Try to sort out, which charge we must add and where to place it so that the resulting situation will be the same as if we removed one charge.

• #### b) Solution using symmetry

We will solve it similarly as in the solution of part a). The charges which are in opposite vertexes affect the charge q with an equal magnitude of forces and opposite directions. So, the resultant force of both forces is zero. Following this idea we can do the same with all the other charges except for the one which has no chargein the opposite vertex (see the figure on the left).

So the resultant force affecting the charge q is equal to the force which is caused by charge Q, which has an empty space in the opposite vertex (see the figure on the right). We can calculate its magnitude from Coulomb´s law:

$F\,=\, \frac{1}{4 \pi \varepsilon_0} \frac{Qq}{r^2}\,,$

where r is the distance between charges.

• #### b) Solution using a trick

If we want to use the result from the previous part for the solution we can use a small trick and make small changes in the assignment of the task. We know that if there is one charge Q in each vertex of the octagon, then the resultant force affecting the charge q is zero. Now we should remove one charge Q. But the situation will be the same as we add the same charge with an opposite sign to one of the vertexes. In the left picture you can see that vectors $$\vec{F}_8$$ and $$\vec{F}_9$$ subtract themselves.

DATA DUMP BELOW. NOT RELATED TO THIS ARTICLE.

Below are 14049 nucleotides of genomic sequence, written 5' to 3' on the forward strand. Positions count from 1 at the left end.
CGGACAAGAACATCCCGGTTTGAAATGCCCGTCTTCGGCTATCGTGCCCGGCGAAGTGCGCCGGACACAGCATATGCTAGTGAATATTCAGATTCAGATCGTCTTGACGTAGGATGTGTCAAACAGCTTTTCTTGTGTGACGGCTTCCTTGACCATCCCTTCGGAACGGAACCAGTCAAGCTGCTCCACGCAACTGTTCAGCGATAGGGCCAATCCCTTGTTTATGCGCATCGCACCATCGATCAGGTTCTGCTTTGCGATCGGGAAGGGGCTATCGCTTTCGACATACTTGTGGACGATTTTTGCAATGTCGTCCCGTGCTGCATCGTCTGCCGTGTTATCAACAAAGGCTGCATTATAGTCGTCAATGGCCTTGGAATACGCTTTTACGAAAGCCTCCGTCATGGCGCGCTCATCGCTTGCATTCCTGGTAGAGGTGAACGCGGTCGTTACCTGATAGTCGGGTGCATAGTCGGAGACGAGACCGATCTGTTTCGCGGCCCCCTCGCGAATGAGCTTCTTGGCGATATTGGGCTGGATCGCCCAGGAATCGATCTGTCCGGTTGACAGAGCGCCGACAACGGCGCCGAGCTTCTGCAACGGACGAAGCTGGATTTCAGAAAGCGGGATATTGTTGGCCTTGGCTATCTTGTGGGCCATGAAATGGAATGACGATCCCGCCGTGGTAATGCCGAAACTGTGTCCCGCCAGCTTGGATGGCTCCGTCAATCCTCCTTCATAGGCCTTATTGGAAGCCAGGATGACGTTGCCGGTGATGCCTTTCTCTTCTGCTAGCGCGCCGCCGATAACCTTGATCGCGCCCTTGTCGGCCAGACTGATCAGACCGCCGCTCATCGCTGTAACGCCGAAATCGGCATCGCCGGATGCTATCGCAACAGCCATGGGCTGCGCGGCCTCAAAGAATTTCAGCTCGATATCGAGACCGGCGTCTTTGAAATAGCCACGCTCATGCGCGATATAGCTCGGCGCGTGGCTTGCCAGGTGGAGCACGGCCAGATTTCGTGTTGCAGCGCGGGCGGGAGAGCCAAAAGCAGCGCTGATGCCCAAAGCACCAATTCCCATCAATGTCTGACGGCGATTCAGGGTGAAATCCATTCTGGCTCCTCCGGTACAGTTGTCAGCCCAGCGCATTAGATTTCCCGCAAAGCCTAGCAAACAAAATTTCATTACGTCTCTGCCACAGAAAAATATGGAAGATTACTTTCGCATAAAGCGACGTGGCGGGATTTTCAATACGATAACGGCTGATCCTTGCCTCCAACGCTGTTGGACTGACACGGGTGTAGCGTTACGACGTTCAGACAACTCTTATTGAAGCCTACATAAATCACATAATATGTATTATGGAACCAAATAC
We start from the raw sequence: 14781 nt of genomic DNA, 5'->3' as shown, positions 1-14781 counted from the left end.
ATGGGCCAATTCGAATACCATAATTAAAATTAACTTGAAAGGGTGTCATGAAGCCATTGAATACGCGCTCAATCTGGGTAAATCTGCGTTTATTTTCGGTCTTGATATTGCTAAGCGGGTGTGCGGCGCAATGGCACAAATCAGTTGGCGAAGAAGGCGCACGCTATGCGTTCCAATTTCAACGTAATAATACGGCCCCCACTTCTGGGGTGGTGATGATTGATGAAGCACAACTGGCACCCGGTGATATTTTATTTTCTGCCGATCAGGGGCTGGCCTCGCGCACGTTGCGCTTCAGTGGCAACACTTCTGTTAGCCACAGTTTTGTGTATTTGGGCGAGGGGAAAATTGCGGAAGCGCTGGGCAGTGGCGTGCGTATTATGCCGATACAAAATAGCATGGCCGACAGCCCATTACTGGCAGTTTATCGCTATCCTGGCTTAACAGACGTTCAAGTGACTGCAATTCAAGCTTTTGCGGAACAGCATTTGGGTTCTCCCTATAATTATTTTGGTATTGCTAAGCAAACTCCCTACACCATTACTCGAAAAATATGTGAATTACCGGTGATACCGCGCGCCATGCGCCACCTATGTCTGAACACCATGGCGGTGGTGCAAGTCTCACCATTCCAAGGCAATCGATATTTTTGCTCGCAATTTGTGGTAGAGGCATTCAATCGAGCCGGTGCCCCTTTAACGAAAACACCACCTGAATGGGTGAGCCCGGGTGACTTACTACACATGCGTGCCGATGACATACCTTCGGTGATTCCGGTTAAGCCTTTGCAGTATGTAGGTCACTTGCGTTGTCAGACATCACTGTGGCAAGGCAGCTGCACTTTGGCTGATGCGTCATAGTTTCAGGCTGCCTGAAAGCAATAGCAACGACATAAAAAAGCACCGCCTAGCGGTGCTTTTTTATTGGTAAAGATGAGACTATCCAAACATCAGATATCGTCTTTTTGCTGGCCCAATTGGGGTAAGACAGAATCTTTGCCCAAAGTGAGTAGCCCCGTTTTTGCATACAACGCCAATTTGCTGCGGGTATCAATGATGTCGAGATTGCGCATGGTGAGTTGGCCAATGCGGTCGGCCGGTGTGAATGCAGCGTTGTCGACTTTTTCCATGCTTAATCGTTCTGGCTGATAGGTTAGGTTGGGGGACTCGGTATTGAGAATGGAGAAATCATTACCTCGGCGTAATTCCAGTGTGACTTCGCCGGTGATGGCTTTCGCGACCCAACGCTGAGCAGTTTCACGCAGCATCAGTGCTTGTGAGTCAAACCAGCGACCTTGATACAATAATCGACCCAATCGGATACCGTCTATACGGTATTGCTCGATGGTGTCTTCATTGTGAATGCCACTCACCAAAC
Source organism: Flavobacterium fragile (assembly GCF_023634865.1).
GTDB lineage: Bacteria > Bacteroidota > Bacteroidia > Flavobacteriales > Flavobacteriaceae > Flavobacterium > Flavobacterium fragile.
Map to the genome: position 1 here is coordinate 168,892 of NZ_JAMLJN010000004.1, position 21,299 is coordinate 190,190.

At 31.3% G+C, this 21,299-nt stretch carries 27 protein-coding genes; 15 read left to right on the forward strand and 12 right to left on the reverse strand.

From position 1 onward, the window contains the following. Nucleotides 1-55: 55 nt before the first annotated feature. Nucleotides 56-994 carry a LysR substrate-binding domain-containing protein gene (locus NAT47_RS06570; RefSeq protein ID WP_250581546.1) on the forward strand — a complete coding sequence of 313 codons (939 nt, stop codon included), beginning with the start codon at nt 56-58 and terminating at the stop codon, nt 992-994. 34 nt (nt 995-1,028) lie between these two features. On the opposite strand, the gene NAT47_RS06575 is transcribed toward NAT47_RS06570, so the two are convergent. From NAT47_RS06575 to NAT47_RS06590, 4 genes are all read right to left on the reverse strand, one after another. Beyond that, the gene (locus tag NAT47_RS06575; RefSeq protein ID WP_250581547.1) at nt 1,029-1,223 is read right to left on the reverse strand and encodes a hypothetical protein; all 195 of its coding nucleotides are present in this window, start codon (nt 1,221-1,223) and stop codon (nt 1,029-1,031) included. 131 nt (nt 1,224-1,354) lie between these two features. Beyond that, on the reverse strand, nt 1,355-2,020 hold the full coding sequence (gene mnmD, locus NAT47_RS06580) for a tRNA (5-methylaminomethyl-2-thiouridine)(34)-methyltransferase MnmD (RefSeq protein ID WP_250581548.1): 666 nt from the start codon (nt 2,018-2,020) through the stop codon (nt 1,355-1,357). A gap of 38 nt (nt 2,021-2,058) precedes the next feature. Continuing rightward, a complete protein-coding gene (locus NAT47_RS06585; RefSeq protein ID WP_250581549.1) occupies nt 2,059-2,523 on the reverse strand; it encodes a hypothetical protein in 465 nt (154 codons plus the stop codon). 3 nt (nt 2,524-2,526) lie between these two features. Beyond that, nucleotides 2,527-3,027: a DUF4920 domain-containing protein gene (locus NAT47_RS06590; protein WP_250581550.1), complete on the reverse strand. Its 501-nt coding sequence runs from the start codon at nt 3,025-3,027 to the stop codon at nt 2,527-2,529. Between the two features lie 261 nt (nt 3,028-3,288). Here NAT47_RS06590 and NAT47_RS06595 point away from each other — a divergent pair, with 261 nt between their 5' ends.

There are two charges now in one of the eight vertexes and they have equal magnitude but opposite signs. The effects of both of these charges will cancel each other out. So the situation is the same as if there were no charge in the vertex.

Now we can calculate the resultant force which affects the charge q.

The resultant force from the eight equal charges is zero (see part a). So, the resultant force which affects the charge q is the same as the force which the positive charge Q affects it with. We can calculate the magnitude of this force from Coulomb’s law:

$F_e\,=\, \frac{1}{4 \pi \varepsilon_0} \frac{Qq}{r^2}\,,$

where r is the distance between the charges.

• #### c) Hint

Solve this task similarly as you did with the octagon. But this time we can’t use symmetry. We must use adding of the vectors and a small trick with adding the opposite charge.

• #### c) Solution

The solution will be the same as in the previous part. One difference is that in this case we can’t use symmetry. So we can solve this task only in one way.

All charges Q have an equal magnitude and distance from the charge q. So, the forces which these charges affect the charge in the middle of the nonagon with have equal magnitude. We gain the resultant force by adding the vectors of these forces. If we place the vectors after one another, they will form a regular nonagon. So, the resultant force is zero.

Instead of removing of one charge, we can add one equal charge with the opposite sign to one of the vertexes. Affecting forces of the nine equal charges cancel each other out. So, the resultant force is equal to the force which the positive charge Q affects the charge in the middle of the nonagon with.

We can calculate its magnitude from Coulomb’s law:

$F\,=\, \frac{1}{4 \pi \varepsilon_0} \frac{Qq}{r^2}\,.$
$F\,=\, \frac{1}{4 \pi \varepsilon_0} \frac{Qq}{r^2}\,.$